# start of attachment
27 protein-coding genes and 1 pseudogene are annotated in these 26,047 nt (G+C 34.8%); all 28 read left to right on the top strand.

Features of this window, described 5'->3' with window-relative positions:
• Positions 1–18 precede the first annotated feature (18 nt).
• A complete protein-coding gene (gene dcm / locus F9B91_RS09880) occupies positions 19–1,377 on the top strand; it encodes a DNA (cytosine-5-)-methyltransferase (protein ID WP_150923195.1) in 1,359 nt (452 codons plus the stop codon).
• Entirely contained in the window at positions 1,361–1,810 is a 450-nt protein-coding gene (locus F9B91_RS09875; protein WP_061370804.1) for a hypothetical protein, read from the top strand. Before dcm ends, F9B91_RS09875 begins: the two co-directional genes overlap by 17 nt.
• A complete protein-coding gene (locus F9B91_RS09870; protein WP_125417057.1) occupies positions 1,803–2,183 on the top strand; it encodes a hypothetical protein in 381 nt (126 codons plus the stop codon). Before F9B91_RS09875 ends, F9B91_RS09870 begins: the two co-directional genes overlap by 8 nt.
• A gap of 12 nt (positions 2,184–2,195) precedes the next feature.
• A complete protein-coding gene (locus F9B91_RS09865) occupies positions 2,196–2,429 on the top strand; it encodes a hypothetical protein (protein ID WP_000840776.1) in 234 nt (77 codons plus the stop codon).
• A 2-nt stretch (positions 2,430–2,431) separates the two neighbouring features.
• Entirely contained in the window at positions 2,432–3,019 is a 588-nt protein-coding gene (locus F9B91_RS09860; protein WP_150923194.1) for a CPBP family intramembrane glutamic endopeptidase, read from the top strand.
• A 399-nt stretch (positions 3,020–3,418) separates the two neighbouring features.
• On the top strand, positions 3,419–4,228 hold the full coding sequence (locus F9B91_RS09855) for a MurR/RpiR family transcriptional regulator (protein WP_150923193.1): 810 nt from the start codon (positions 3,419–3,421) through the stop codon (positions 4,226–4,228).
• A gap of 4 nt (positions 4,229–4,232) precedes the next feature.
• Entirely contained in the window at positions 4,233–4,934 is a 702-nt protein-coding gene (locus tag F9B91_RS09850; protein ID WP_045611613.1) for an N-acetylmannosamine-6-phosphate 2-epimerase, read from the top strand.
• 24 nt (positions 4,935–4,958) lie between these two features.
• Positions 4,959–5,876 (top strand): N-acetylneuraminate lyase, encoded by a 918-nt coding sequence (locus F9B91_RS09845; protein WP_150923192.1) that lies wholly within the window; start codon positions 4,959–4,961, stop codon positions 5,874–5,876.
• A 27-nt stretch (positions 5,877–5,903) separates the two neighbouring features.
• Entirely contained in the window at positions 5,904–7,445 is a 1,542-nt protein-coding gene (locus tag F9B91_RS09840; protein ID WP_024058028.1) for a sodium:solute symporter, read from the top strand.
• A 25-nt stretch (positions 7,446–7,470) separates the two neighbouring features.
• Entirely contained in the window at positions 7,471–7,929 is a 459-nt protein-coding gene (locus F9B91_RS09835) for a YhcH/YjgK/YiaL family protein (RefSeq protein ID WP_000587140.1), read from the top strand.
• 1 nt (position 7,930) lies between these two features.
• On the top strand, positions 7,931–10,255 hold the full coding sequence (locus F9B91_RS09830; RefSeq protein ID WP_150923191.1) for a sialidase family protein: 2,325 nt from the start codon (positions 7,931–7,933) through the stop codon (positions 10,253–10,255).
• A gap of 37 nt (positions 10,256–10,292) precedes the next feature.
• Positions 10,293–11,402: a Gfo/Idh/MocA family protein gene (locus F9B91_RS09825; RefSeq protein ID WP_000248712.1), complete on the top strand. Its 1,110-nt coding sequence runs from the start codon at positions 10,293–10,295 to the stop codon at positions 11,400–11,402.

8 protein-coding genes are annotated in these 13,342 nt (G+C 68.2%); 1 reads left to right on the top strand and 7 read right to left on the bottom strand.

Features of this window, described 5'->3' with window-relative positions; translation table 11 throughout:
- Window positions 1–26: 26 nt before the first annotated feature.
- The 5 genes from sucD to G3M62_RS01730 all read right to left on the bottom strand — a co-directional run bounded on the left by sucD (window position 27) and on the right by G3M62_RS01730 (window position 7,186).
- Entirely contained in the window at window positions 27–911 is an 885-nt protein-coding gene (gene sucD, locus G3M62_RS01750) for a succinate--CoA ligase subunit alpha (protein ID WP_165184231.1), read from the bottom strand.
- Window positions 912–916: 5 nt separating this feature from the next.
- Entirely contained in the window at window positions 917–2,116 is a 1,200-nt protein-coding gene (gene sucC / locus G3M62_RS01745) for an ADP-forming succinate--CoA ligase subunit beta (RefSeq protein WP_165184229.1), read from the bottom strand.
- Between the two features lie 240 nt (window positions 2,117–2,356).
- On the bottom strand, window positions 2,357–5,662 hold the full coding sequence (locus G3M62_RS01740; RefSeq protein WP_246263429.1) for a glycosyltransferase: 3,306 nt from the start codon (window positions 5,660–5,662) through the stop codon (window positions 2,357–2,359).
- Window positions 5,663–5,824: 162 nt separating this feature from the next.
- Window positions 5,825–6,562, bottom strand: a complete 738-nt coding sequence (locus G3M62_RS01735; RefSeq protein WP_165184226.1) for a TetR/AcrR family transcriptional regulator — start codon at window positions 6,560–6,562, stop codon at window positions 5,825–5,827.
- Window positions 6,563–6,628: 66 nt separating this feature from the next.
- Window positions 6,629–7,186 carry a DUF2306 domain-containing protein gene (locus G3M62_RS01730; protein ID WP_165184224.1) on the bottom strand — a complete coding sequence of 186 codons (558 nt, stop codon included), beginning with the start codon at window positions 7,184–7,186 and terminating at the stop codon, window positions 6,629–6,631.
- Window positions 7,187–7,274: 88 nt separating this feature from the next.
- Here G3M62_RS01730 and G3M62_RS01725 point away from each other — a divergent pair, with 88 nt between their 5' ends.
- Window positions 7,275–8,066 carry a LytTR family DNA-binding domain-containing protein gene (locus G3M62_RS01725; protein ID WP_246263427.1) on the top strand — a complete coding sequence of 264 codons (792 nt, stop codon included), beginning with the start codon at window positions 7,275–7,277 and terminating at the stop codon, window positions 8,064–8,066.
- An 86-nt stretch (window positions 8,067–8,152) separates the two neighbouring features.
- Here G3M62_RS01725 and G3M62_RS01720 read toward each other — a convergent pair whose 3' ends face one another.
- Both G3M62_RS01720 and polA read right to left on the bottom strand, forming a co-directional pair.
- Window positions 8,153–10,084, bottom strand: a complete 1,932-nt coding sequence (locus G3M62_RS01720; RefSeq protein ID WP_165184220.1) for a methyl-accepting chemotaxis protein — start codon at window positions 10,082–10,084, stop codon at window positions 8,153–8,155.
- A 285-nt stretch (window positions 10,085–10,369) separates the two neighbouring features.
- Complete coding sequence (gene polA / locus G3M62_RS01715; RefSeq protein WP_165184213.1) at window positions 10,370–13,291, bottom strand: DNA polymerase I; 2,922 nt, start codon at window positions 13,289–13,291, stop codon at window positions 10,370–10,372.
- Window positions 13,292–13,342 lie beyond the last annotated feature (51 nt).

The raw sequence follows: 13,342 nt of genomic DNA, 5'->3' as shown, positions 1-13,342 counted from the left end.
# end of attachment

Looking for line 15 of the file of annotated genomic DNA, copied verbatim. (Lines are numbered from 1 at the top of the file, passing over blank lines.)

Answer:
• 24 nt (positions 4,935–4,958) lie between these two features.